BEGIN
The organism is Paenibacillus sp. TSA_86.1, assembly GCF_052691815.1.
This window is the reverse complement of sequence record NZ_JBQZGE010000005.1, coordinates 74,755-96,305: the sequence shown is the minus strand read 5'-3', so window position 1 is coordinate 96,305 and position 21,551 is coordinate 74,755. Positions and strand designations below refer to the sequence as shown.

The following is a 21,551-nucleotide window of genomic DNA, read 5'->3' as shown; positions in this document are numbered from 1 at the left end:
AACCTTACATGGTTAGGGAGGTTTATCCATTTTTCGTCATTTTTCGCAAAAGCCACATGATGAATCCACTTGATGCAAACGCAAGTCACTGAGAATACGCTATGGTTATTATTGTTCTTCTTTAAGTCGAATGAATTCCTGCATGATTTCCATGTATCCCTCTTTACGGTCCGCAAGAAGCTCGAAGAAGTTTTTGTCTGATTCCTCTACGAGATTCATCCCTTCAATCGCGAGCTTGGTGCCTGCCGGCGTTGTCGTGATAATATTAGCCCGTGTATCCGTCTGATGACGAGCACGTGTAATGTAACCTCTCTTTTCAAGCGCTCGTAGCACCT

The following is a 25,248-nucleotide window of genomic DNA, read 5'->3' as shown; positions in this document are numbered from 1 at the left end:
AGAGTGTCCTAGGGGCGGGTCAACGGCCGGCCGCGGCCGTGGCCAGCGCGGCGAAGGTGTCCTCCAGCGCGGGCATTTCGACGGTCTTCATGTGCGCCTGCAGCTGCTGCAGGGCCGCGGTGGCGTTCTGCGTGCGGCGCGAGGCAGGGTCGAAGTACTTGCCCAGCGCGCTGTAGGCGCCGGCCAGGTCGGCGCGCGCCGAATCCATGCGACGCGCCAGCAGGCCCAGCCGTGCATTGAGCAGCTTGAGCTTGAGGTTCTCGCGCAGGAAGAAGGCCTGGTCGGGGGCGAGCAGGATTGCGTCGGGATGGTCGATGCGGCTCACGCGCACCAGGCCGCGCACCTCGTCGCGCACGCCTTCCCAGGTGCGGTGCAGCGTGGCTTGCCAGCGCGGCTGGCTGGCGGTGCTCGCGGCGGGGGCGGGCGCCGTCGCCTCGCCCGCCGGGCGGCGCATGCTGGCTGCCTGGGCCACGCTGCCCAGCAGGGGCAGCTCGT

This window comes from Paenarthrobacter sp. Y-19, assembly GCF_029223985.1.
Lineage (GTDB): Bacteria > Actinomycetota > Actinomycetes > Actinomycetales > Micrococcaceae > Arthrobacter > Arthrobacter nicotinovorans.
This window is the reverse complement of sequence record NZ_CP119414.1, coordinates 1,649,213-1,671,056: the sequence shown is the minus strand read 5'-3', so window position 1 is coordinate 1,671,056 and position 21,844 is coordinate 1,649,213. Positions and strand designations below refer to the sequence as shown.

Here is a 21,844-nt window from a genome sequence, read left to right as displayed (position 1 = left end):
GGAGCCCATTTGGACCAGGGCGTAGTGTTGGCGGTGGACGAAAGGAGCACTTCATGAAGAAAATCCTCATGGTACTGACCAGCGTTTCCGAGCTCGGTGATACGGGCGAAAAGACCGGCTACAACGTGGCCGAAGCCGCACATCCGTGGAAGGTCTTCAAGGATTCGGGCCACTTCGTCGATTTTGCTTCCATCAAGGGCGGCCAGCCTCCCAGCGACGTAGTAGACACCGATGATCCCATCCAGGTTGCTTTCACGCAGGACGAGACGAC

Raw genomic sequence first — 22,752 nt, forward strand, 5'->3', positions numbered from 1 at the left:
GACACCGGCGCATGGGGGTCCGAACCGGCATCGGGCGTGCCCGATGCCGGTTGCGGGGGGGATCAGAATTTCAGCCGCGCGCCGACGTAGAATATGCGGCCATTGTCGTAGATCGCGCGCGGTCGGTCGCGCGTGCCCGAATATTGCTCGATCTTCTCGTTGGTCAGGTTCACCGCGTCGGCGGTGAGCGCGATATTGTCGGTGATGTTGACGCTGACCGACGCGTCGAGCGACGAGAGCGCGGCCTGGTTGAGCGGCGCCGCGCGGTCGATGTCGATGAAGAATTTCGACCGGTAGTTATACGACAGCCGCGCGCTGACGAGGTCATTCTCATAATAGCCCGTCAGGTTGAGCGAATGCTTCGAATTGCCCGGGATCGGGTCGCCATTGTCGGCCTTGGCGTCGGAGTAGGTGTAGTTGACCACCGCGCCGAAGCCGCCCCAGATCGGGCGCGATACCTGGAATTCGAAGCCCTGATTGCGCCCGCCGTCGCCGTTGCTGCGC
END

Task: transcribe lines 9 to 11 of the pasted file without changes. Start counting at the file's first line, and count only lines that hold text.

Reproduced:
This window is the reverse complement of sequence record NZ_CP119414.1, coordinates 1,649,213-1,671,056: the sequence shown is the minus strand read 5'-3', so window position 1 is coordinate 1,671,056 and position 21,844 is coordinate 1,649,213. Positions and strand designations below refer to the sequence as shown.

Here is a 21,844-nt window from a genome sequence, read left to right as displayed (position 1 = left end):
GGAGCCCATTTGGACCAGGGCGTAGTGTTGGCGGTGGACGAAAGGAGCACTTCATGAAGAAAATCCTCATGGTACTGACCAGCGTTTCCGAGCTCGGTGATACGGGCGAAAAGACCGGCTACAACGTGGCCGAAGCCGCACATCCGTGGAAGGTCTTCAAGGATTCGGGCCACTTCGTCGATTTTGCTTCCATCAAGGGCGGCCAGCCTCCCAGCGACGTAGTAGACACCGATGATCCCATCCAGGTTGCTTTCACGCAGGACGAGACGAC